As you know Erin, I already have 3 autoimmune diseases and now I am battling iron overload (I see the hematologist today, so hopefully I will find out if it is true hemochromatosis or not).

    Anyhoo, I am deeply intrigued about the role of lectins in autoimmune disease. While I can’t change the fact that I already have 3 a.i. conditions, I sure as hell don’t want anymore (and I don’t want my boys to develop them).

    Thank you for making me more aware. :-D


  2. Anna Aspnes says:

    I am gluten and dairy free though even though I am able to tolerate goats milk product I tend to crave them which leads me to believe there is an issue there also. I also suspect chicken and eggs to be a problem. But then what do I eat?

  3. Erin says:

    Heidi, I wish you weren’t across the country so I could give you a hug!
    You are not doing anything wrong. You are doing the best you can with the information you have, and there is new and conflicting information coming out every day.
    Remember the “Oh you must take calcium so your bones don’t break and you DIE!” and now its “Oh don’t take calcium you can have a heart attack and DIE!”
    There will always be new information, and there is really nothing completely conclusive.
    Here’s my thing though-it can’t hurt, it might help, so it’s worth a shot. Give it a try and see what happens. And please be gentle with yourself :)
    And I’m glad you are enjoying the book. I am also. There’s no crying in reading! Smile, you are doing incredible things to improve your own health and the health of your family.

  4. Erin says:

    Hi Anna,
    I tried goat milk yogurt this week, can’t say I will be trying it again. ;)
    If chicken and eggs are creating an issue, you can always try rotating them in and out of your diet. Try more beef (grassfed if possible), or if you have access to pastured pork, wild seafood, that sort of thing.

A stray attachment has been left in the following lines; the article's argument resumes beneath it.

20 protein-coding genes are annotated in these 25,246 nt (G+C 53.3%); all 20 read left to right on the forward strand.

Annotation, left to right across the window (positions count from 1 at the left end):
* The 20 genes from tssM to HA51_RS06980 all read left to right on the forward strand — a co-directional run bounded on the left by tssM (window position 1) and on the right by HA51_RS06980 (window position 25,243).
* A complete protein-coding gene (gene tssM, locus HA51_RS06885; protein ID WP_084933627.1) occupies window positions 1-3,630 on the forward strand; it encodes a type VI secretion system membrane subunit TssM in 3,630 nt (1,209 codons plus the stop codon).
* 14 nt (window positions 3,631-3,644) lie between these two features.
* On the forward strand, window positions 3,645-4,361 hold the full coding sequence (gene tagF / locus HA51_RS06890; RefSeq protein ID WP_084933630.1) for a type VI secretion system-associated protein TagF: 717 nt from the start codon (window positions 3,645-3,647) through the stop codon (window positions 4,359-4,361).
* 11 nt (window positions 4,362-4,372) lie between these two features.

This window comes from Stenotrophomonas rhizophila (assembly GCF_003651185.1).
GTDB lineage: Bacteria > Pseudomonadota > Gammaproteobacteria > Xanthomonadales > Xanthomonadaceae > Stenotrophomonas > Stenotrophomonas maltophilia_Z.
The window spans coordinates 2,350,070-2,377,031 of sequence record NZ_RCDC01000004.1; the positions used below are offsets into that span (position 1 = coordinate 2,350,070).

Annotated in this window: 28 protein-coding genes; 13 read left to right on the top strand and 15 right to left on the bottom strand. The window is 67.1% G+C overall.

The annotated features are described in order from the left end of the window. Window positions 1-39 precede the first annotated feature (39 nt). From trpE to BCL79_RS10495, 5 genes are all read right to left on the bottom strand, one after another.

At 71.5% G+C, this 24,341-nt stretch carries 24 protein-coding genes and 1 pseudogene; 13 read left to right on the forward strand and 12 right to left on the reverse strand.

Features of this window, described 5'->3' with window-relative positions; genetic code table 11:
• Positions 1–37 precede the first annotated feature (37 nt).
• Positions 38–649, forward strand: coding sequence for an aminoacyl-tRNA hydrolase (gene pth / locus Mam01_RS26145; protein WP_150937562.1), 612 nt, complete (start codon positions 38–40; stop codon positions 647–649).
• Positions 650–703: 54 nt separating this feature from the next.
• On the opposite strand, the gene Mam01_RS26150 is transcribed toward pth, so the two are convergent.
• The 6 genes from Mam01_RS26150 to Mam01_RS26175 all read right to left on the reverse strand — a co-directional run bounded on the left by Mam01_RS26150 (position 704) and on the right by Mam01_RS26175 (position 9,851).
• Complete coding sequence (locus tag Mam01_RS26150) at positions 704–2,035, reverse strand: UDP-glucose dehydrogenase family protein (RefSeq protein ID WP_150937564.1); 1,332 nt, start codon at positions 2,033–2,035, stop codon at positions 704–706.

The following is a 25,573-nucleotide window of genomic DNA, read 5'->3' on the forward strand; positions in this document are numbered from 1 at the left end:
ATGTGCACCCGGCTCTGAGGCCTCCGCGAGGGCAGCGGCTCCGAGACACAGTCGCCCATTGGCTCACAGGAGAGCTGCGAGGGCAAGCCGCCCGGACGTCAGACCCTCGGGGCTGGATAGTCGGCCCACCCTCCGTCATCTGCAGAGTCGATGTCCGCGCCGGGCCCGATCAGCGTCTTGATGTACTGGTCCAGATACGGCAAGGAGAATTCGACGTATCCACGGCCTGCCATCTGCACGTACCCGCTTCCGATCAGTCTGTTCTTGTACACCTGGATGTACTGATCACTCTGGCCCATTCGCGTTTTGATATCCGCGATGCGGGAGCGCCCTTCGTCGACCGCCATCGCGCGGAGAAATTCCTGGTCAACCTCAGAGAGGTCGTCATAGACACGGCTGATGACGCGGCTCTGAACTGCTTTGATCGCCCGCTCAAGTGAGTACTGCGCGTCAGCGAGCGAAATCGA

It sure can get frustrating, and I personally only get grassfed beef sometimes, same with pastured chicken. I do have access to farm fresh eggs from pastured chickens though. The best bet for all of us, to maximize the nutritional value and variability of our food is to try to switch things up and eat different things as much as possible. It’s really easy for me to get in a chicken rut! By rotating our foods, the thought is that we can minimize any reaction to them.
    Where’s the beef, Anna?! ;)

  5. Anna Aspnes says:

    LOL! Yes it’s an acquired taste. Goat milk yoghurt isn’t too bad and I do the Raw Goat Milk Cheddar Cheese. I actually eat a LOT of beef. We buy a 1/4 grass fed cow at a time from a ranch North of us. My body seems to do well with. Funny how we’re all so different. I also agree in a good variety of quality food.

  6. Erin says:

    My Twitter friend @nikkicherry told me that raw goat milk is less, well, “goaty,” so I’m going to give that a shot. I have to look at my co-op form to see if goat cheese in on there. I wish we could get 1/4 cow-I really need a freezer!!
    I agree totally, my body also likes the beef :)

  7. Nice post. I loved it